Consultative sites are built to support salespeople through long business-to-business sales cycles. They help prospective buyers educate themselves about the problems they have and the solutions available to them until they are ready to make a purchase decision.
You’ll build a consultative site for a company that delivers complex or expensive products and services. When multiple people are involved in the decision to purchase a product or service, you’ll need a consultative site.
Your primary goal when building a consultative site is to provide guidance because it may take several days, weeks or months to sell complex offers.
You can use Rails to build online services (SaaS apps).
Applications like Pivotal Tracker, GitHub, and Basecamp were once delivered through desktop software only, but they’ve been replaced by online services you can access in your favorite browser.
Today, you can manage your finances, socialize with friends and family, organize your project ideas, and communicate with your teammates from the comfort of your browser.
Rails is a perfect framework for building these kinds of online services (or SaaS apps) in almost every industry. An online service could be used by just a company’s employees or could be productized and made available to other businesses to purchase. In either case, you’re delivering a product with the online service and customers must be granted access before they can use the product.
Choose Your Customer Creation Formula
If you’re familiar with Brian Massey’s book, Your Customer Creation Equation, will recognize the practical Rails projects discussed in this article as customer creation formulas. When building a Rails application for your client or for your own business, you’ll choose the right combination of formulas to help get more leads, triers or customers.
The right combination will depend on how the business makes money. That means for one client, you might build an online store and a publication site, and for another, you might build a SaaS app and a brochure site. Regardless of how you use Rails, you must implement specific features to turn your coffee and code into an asset.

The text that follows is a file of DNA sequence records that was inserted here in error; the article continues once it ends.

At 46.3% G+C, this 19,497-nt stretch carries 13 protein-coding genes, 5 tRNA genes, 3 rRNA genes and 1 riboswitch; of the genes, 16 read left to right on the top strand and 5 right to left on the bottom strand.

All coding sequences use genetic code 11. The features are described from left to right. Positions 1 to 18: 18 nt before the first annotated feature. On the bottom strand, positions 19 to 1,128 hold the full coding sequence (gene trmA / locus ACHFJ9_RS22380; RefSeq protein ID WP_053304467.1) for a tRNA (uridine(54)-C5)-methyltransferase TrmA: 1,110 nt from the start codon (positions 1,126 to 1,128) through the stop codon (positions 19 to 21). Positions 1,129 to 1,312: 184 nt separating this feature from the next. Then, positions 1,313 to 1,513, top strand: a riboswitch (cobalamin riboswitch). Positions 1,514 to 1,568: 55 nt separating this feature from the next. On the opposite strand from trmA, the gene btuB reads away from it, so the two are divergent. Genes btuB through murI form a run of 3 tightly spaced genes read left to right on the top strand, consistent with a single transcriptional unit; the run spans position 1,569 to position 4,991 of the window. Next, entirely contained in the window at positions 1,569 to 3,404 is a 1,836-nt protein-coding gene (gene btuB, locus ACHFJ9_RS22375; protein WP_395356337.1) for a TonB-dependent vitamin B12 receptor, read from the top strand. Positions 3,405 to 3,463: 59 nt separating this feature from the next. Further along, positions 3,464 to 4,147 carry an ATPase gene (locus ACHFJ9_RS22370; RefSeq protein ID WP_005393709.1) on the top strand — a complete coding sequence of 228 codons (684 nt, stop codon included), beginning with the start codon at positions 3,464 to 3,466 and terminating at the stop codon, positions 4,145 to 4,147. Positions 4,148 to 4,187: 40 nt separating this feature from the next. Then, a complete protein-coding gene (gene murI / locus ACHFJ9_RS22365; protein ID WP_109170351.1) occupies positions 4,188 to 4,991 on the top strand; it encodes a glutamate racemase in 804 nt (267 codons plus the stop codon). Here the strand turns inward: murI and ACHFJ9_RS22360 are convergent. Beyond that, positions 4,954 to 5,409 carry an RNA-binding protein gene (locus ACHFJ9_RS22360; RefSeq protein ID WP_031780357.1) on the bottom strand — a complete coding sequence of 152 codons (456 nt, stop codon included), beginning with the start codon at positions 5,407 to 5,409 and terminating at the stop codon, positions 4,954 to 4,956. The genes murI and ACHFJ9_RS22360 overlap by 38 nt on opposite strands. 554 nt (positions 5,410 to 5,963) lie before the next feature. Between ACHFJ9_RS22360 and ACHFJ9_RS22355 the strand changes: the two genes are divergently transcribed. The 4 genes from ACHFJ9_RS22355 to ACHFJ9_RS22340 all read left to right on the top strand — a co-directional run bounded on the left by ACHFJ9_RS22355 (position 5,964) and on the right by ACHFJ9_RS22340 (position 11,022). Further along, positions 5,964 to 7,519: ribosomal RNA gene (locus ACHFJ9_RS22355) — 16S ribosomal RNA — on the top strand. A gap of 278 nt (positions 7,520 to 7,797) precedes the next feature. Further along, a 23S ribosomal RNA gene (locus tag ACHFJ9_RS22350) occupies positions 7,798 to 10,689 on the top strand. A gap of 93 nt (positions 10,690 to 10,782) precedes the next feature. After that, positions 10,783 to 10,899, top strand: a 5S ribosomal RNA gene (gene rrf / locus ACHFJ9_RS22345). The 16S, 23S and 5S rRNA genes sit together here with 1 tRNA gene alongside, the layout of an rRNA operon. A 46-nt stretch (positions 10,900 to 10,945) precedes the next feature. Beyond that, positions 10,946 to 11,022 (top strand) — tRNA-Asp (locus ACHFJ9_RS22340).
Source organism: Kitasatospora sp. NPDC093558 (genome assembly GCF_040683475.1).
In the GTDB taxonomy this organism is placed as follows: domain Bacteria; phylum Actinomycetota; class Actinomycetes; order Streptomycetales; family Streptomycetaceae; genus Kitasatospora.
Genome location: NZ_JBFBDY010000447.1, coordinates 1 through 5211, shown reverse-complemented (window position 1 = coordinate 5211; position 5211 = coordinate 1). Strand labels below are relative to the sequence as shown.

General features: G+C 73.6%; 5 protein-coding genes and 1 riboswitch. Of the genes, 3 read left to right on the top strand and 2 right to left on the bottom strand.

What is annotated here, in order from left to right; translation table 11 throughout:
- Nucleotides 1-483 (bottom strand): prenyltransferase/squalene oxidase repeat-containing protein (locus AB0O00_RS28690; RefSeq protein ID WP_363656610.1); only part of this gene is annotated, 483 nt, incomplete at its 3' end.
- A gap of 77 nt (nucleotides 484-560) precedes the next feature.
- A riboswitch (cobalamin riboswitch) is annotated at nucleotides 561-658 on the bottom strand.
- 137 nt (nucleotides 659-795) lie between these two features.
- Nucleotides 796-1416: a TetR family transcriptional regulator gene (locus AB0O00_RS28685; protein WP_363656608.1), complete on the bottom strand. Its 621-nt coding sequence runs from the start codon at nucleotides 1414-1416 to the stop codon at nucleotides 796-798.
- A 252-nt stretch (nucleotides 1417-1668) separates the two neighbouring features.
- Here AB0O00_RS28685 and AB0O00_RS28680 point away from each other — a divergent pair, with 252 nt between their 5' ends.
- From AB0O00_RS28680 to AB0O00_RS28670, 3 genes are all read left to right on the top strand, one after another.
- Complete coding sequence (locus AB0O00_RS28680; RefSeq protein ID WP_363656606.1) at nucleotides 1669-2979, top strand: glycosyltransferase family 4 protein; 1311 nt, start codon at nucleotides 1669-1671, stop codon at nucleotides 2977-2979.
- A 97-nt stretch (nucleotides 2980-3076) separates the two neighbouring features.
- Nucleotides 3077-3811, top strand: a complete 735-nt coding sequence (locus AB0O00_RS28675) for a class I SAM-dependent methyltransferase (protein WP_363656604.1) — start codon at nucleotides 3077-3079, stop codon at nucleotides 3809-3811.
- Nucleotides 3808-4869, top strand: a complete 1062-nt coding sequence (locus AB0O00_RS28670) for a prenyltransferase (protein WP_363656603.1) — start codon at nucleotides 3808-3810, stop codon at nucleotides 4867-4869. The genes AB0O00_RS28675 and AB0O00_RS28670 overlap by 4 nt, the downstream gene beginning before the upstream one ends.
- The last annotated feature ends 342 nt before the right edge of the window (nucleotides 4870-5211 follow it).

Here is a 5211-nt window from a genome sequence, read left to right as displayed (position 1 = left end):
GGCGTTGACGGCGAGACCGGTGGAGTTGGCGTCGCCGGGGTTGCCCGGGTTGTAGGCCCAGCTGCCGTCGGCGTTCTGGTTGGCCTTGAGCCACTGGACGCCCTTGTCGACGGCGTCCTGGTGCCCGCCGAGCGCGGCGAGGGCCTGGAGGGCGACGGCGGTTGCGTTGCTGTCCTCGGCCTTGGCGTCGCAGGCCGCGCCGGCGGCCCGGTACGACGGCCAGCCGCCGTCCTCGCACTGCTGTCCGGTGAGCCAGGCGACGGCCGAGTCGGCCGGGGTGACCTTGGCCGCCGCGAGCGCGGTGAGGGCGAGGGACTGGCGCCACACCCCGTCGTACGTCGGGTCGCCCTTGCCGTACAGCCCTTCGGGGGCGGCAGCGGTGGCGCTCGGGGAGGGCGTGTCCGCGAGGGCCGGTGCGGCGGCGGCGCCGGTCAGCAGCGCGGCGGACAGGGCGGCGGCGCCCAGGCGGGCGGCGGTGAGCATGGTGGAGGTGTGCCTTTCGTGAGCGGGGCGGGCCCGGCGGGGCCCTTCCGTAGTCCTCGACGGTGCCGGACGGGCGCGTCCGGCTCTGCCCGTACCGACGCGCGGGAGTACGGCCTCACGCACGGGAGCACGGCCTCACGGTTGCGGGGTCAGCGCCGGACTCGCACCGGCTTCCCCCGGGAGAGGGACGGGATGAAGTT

Now, let me show you how to build Ruby on Rails applications that don’t suck.
Choose Your Default Rails 5 Stack
One of the main reasons why Rails gained traction quickly is due to the default stack. New developers don’t have to make major decisions about what to include in their application’s infrastructure. That makes it easy to ship useful applications quickly.
However, as you gain experience with the framework and become more knowledgeable about what makes web applications stand the test of time, you find yourself making substitutions and additions.
For instance, Rails comes with MiniTest for testing, but you substitute that for RSpec because you can recite all the RSpec matchers in your sleep and everyone on your team already uses RSpec.
Which means you don’t have to worry about someone breaking stuff because they don’t understand what your tests are doing. And the fact that you can compliment RSpec with Shoulda-Matchers makes it a no brainer to stick to what you already know.
After shipping a few applications, you realize that you always include the same gems as part of your set up process, even before you start working on the core functionality of the application.